Key: I don't think so. As you just mentioned that, it’s a little bit in the rearview mirror. The focus has been so much on “Keanu” right now, but also on the projects that we’re moving forward with. Also, the interesting thing is, given the stuff that we did politically on the show, it was very focused. It mostly manifested through Obama and Luther. There are candidates at this particular moment in time that definitely don’t need an anger translator. I don’t know about you, Jordan, but there’s nothing that comes to my mind in thinking about what I would do. It’s truly stranger than fiction, in this particular case.

Peele: Even when we did our show, we would tend to try and make sketches that would still be funny in a couple of years.

Key: Or 20 years.

Peele: Or 20 years. It’s what we call evergreen things. It would be less about responding to the thing that Trump said this week, as opposed to making sure that when someone watches us in 10 years they still get it.

Key: I mean, maybe if we were going to do something, we might play a character in a sketch who was a blowhard and who was making promises just based on the whims of the public that day. You’re getting that archetypal character, but we wouldn’t call that character Donald Trump. Then hopefully you’d say, “Aha, there’s a perfect example of that type of politician who will exist ad infinitum.”

Even though neither of you directed “Keanu,” it is clearly your baby. After making this movie and running your own show for so many years, you’re also moving on to other people’s projects. Is it hard to relinquish control?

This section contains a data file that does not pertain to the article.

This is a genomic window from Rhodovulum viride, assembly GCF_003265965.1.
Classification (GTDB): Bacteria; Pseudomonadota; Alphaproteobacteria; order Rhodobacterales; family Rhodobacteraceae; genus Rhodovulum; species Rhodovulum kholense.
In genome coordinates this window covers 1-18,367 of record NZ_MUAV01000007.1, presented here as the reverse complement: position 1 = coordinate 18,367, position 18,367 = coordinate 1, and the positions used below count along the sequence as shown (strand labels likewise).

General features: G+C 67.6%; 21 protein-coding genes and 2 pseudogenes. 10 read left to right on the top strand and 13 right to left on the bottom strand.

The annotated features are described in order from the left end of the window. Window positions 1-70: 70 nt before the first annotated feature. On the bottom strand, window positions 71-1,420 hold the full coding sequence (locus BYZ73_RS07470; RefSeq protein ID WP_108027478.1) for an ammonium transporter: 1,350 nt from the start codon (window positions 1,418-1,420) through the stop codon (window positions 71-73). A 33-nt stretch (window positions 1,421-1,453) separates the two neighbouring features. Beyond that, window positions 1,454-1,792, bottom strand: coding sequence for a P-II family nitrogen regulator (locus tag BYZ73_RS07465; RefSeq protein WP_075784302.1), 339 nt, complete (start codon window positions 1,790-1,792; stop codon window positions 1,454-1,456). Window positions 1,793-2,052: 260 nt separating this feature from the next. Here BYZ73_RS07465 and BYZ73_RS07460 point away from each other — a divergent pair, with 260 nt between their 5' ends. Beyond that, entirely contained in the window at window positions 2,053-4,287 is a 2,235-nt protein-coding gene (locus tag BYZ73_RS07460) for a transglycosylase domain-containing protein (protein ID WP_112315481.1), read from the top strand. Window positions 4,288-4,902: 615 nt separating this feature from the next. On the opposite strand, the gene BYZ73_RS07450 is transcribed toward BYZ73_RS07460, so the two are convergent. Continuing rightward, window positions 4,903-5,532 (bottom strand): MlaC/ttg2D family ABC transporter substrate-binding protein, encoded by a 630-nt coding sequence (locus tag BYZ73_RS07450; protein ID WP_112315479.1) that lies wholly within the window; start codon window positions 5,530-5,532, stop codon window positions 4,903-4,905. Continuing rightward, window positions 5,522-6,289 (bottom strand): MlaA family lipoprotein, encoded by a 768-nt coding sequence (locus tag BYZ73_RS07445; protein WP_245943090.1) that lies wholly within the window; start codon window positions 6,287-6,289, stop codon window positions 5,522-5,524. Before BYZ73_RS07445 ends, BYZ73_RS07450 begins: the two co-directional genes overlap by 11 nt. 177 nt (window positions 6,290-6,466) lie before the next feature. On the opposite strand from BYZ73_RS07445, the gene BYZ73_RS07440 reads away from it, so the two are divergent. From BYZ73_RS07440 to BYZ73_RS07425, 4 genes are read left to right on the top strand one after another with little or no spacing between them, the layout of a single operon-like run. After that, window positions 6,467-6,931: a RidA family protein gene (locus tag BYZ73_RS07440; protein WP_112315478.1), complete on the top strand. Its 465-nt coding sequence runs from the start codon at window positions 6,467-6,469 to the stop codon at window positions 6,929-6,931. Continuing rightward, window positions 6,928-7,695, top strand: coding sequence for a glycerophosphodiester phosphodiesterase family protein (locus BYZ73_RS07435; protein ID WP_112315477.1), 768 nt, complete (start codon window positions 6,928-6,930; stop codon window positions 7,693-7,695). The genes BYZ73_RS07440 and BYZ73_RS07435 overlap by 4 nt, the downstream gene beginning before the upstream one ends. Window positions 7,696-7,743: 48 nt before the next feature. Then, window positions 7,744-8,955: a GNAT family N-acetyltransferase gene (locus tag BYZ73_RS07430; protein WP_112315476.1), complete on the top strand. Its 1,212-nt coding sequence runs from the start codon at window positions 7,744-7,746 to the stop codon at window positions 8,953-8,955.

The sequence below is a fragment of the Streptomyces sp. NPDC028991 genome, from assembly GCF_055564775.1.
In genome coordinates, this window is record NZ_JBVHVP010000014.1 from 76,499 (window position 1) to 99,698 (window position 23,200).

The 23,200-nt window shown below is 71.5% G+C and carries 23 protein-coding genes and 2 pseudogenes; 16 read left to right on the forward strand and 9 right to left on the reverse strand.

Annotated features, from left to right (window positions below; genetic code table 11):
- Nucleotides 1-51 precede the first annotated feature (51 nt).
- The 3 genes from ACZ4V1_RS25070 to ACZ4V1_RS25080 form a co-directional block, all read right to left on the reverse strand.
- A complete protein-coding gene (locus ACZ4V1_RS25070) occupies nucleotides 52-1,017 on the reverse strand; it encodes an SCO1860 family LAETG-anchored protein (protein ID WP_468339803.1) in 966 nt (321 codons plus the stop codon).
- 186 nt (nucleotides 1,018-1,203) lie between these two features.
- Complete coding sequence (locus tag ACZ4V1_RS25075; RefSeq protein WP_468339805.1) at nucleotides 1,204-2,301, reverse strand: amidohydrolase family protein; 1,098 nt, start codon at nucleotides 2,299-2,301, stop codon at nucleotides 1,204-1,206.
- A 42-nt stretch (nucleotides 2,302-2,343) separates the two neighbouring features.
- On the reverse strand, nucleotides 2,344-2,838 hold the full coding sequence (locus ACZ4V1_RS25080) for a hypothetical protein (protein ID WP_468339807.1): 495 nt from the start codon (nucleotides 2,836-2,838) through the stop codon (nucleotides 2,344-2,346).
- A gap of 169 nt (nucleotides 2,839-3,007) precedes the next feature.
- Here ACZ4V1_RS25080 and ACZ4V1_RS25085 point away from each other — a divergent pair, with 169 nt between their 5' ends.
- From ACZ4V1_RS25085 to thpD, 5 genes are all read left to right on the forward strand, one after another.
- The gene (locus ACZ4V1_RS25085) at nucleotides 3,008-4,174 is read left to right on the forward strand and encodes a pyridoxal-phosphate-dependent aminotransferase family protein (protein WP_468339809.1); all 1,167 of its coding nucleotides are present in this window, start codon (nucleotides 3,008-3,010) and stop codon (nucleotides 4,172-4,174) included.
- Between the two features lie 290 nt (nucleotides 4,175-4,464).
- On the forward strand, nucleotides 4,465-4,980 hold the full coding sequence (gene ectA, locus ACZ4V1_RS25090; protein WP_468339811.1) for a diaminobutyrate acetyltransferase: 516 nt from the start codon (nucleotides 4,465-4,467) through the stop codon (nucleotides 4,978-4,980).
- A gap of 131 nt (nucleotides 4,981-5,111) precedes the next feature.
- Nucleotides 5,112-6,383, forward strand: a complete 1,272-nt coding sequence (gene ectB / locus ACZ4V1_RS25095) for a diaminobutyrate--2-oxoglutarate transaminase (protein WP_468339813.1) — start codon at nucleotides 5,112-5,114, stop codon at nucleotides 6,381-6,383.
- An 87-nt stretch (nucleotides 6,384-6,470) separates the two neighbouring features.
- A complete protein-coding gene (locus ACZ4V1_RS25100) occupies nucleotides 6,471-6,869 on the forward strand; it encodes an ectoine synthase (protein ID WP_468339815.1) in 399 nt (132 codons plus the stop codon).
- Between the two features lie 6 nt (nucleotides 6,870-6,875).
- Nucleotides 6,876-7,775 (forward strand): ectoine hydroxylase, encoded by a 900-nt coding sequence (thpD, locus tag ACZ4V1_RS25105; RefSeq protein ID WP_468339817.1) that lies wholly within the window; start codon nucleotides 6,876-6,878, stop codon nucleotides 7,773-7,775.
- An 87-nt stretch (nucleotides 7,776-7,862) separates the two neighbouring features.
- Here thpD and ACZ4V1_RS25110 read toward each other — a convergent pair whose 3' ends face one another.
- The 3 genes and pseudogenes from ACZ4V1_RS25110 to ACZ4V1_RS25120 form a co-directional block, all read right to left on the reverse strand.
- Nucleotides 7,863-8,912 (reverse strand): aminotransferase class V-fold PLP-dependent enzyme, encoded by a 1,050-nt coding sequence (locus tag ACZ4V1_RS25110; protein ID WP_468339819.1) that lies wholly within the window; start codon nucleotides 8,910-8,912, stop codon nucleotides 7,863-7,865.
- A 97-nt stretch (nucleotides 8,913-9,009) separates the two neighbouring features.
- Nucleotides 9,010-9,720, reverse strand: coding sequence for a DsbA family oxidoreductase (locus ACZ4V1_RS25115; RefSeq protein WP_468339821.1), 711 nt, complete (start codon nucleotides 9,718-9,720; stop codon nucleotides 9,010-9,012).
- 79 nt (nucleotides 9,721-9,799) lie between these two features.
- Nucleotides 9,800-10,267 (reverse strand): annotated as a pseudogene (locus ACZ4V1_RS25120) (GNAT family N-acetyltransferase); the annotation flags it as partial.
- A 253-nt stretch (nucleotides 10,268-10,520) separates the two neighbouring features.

Peele: We might have slightly different responses to this. I love writing and directing, so I think ultimately the control is something that I long for more of. I’ve got a lot of stories that I’ve been sitting on and a lot of projects I feel I can realize now.

Key: And for me, because my training and my background is as an actor, I relish interpreting other people’s work. I don’t need to be the coach of the team; I just want to be the best player on the team for the coach, which might just be a people-pleasing quality that I have as a human. But, for me, it’s a sense of being able to collaborate with people, mostly Jordan because we speak the same language. When I offer advice, it’s only that I want to have clarity. To say to another producer or a director or a fellow actor, “I don’t understand this,” or, “If we did that, would this make more sense?” -- that’s kind of my modus operandi. My hope is that it’s always a dual activity. It’s for me, the actor, to clarify how to play the character better and bring the character to life better, and then also to make the project as clear as it can be. So Jordan is right. We have different desires within the industry, but we love working together. That’s the thing.